DALLAS - Dallas Police Chief Renee Hall opened up about the need for police across the nation to regain the public's trust.
While Chief Hall said training was not the issue in the shooting of Botham Jean, she said she is going to increase training for Dallas police officers.
In addition to more time at the gun range and training officers for implicit biases, Chief Hall said the department was recently audited to see if data reveals any evidence of racial profiling in the department.
In a sit down conversation with the Dallas Bar Association, Chief Hall was candid about the impact the shooting of Botham Jean had on the department and even law enforcement across the country.
“We know that shooting changed everyone's life. A family was left without a son. Now, there's another family left without a daughter for a number of years,” she said. “We recognize we have work to do. We don't run from it.”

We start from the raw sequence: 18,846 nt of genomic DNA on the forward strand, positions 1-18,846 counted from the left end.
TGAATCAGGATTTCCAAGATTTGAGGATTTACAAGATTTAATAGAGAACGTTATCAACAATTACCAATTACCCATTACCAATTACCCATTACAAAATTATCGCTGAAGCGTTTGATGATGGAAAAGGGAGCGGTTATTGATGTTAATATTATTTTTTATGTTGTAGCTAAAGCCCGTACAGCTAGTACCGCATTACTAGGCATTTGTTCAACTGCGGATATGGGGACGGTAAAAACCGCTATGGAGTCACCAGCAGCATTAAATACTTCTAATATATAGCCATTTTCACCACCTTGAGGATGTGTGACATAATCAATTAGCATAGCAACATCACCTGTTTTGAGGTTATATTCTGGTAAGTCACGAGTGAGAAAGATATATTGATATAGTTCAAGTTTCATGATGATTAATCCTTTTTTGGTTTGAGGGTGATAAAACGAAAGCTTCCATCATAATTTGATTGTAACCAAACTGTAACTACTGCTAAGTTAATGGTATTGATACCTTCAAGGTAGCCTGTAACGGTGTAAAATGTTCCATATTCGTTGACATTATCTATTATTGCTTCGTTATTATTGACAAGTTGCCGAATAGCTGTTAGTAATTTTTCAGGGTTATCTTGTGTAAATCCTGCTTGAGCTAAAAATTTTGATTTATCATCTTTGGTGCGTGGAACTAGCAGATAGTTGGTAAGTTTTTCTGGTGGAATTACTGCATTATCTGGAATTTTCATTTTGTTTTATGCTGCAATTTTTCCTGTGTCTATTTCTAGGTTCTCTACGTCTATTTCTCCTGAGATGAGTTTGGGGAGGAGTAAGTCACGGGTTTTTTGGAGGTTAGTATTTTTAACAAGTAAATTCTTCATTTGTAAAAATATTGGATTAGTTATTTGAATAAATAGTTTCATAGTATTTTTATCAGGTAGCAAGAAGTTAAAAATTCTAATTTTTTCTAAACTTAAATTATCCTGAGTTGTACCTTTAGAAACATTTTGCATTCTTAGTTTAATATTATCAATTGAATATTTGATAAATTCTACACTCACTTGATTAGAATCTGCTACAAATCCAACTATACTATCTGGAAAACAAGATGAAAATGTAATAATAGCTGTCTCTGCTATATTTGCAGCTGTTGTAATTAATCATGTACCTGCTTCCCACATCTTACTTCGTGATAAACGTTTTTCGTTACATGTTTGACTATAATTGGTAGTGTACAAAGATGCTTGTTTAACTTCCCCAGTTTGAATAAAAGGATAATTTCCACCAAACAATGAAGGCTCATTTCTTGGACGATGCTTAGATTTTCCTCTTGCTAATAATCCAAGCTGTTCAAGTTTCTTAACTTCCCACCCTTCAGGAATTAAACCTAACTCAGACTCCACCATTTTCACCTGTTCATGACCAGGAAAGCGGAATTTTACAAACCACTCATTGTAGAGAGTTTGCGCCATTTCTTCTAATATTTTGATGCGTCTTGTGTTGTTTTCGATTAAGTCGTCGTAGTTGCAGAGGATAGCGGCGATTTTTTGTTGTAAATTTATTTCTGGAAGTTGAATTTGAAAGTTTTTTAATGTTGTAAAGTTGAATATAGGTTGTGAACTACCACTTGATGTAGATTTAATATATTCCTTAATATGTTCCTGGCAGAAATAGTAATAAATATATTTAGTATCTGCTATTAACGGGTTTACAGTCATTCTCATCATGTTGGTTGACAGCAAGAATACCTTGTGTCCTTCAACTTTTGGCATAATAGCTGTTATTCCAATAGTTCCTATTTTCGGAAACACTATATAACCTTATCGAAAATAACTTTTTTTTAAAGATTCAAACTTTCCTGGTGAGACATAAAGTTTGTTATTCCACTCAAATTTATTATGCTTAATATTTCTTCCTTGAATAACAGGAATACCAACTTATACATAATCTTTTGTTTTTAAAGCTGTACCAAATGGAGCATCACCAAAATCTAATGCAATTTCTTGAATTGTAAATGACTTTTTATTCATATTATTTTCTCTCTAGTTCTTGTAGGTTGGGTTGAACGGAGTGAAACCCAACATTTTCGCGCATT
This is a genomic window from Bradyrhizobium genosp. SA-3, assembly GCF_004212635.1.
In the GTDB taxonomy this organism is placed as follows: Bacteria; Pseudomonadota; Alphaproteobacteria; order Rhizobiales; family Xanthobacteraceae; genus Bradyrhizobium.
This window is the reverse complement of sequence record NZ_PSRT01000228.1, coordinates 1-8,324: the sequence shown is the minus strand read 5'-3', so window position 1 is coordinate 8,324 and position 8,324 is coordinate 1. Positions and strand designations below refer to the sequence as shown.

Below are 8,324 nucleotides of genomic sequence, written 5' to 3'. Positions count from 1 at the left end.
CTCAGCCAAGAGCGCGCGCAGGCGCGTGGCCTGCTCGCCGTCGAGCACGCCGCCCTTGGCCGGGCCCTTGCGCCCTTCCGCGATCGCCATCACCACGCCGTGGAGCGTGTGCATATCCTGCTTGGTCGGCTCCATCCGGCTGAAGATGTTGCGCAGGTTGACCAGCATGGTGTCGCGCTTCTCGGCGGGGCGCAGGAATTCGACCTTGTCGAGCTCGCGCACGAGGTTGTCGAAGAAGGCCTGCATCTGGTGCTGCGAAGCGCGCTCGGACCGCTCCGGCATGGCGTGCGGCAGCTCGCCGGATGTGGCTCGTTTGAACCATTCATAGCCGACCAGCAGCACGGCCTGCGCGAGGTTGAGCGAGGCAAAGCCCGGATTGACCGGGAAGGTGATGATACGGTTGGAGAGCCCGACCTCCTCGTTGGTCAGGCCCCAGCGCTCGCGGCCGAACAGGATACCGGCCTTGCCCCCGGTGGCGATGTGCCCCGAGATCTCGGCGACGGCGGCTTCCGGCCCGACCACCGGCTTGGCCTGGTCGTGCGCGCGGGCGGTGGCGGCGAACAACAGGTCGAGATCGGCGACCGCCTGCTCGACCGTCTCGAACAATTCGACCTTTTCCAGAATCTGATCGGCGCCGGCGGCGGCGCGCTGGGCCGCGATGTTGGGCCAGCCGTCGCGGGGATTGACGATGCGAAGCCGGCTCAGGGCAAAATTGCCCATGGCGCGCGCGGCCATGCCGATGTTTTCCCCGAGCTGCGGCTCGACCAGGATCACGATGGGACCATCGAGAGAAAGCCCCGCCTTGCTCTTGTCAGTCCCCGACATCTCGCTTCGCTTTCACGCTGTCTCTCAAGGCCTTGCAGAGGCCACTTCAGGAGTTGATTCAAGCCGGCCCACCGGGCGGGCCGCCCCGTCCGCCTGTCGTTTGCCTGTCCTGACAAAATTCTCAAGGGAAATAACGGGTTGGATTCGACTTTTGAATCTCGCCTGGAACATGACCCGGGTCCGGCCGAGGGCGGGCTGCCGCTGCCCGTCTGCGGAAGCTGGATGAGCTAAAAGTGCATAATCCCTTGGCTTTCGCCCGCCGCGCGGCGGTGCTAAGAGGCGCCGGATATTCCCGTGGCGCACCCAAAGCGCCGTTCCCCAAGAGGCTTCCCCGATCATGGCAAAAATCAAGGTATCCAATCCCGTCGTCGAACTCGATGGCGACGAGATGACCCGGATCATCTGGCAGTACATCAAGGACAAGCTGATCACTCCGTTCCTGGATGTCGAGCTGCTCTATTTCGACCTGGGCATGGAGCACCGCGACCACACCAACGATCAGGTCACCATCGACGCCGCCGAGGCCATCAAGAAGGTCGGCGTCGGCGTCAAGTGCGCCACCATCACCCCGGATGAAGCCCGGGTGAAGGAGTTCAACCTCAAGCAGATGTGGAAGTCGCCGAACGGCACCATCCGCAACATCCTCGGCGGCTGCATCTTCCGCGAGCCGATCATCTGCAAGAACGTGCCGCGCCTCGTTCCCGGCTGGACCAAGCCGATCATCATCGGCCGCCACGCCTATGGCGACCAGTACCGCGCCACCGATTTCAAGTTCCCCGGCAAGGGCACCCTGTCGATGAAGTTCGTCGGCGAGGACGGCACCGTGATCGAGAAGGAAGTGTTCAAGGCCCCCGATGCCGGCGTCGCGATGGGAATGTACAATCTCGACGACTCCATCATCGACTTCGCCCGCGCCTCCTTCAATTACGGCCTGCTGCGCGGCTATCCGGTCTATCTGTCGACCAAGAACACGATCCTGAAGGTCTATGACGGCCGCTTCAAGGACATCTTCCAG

Dallas recently created a community police oversight board that can independently review the actions of Dallas police officers.
Hall said it will be an important step to earning back the public's trust.
“As a police chief and department, every time one of my officers uses force, it's not if, it's when. We can't be on trial every time an officer does his or her job,” she said.
Hall said in addition to giving officers training for unintentional biases, she's also increasing their time on the gun range.
“We were once a year. Now, we're moving to quarterly,” she said. “That is because what we learned is the training can be the best. But if it’s is not instinctive, if it is not muscle memory, then it is all for naught.”
The Dallas Police Department has been providing implicit bias training since 2016. The theory of it is that even if people consciously reject stereotypes, they can still unconsciously hold negative associations. The training helps officers identify unintentional biases and reduce their influence.